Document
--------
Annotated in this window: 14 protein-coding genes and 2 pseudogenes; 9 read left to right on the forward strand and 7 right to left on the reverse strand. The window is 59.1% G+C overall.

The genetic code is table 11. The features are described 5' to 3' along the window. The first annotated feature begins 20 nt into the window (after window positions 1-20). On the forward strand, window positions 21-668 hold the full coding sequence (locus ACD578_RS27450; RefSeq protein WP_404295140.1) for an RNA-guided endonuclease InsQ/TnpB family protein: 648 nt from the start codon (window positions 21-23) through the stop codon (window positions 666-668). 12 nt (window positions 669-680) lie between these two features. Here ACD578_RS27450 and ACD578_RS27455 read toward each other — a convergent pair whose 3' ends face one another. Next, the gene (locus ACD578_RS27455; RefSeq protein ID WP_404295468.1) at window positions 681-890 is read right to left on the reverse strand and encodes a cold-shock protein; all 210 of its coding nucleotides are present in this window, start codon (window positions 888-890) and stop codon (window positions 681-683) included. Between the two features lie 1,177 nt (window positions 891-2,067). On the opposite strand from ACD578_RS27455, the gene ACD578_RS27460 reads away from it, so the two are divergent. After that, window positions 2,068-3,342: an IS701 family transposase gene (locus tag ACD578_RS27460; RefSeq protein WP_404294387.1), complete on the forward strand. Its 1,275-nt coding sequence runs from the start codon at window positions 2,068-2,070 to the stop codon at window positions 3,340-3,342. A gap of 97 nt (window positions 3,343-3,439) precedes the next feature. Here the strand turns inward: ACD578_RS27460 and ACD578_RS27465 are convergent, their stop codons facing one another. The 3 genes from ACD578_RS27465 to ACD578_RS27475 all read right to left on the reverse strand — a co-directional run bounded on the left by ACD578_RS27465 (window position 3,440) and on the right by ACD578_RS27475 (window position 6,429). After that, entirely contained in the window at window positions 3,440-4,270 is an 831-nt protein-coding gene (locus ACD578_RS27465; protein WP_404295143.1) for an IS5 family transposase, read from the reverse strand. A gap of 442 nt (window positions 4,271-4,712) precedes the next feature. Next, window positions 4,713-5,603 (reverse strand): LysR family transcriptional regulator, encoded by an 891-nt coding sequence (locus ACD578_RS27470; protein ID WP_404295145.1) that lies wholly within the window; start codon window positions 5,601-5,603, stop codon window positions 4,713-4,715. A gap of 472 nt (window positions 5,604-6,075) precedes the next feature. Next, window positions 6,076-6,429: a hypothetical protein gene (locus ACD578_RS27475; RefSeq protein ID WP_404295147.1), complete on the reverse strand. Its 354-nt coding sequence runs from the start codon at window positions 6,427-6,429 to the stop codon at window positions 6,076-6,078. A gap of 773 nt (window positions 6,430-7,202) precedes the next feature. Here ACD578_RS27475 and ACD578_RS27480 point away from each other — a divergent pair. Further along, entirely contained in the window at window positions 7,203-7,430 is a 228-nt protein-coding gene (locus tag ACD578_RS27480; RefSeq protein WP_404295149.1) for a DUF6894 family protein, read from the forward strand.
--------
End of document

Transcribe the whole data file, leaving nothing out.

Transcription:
Annotated in this window: 14 protein-coding genes and 2 pseudogenes; 9 read left to right on the forward strand and 7 right to left on the reverse strand. The window is 59.1% G+C overall.

The genetic code is table 11. The features are described 5' to 3' along the window. The first annotated feature begins 20 nt into the window (after window positions 1-20). On the forward strand, window positions 21-668 hold the full coding sequence (locus ACD578_RS27450; RefSeq protein WP_404295140.1) for an RNA-guided endonuclease InsQ/TnpB family protein: 648 nt from the start codon (window positions 21-23) through the stop codon (window positions 666-668). 12 nt (window positions 669-680) lie between these two features. Here ACD578_RS27450 and ACD578_RS27455 read toward each other — a convergent pair whose 3' ends face one another. Next, the gene (locus ACD578_RS27455; RefSeq protein ID WP_404295468.1) at window positions 681-890 is read right to left on the reverse strand and encodes a cold-shock protein; all 210 of its coding nucleotides are present in this window, start codon (window positions 888-890) and stop codon (window positions 681-683) included. Between the two features lie 1,177 nt (window positions 891-2,067). On the opposite strand from ACD578_RS27455, the gene ACD578_RS27460 reads away from it, so the two are divergent. After that, window positions 2,068-3,342: an IS701 family transposase gene (locus tag ACD578_RS27460; RefSeq protein WP_404294387.1), complete on the forward strand. Its 1,275-nt coding sequence runs from the start codon at window positions 2,068-2,070 to the stop codon at window positions 3,340-3,342. A gap of 97 nt (window positions 3,343-3,439) precedes the next feature. Here the strand turns inward: ACD578_RS27460 and ACD578_RS27465 are convergent, their stop codons facing one another. The 3 genes from ACD578_RS27465 to ACD578_RS27475 all read right to left on the reverse strand — a co-directional run bounded on the left by ACD578_RS27465 (window position 3,440) and on the right by ACD578_RS27475 (window position 6,429). After that, entirely contained in the window at window positions 3,440-4,270 is an 831-nt protein-coding gene (locus ACD578_RS27465; protein WP_404295143.1) for an IS5 family transposase, read from the reverse strand. A gap of 442 nt (window positions 4,271-4,712) precedes the next feature. Next, window positions 4,713-5,603 (reverse strand): LysR family transcriptional regulator, encoded by an 891-nt coding sequence (locus ACD578_RS27470; protein ID WP_404295145.1) that lies wholly within the window; start codon window positions 5,601-5,603, stop codon window positions 4,713-4,715. A gap of 472 nt (window positions 5,604-6,075) precedes the next feature. Next, window positions 6,076-6,429: a hypothetical protein gene (locus ACD578_RS27475; RefSeq protein ID WP_404295147.1), complete on the reverse strand. Its 354-nt coding sequence runs from the start codon at window positions 6,427-6,429 to the stop codon at window positions 6,076-6,078. A gap of 773 nt (window positions 6,430-7,202) precedes the next feature. Here ACD578_RS27475 and ACD578_RS27480 point away from each other — a divergent pair. Further along, entirely contained in the window at window positions 7,203-7,430 is a 228-nt protein-coding gene (locus tag ACD578_RS27480; RefSeq protein WP_404295149.1) for a DUF6894 family protein, read from the forward strand.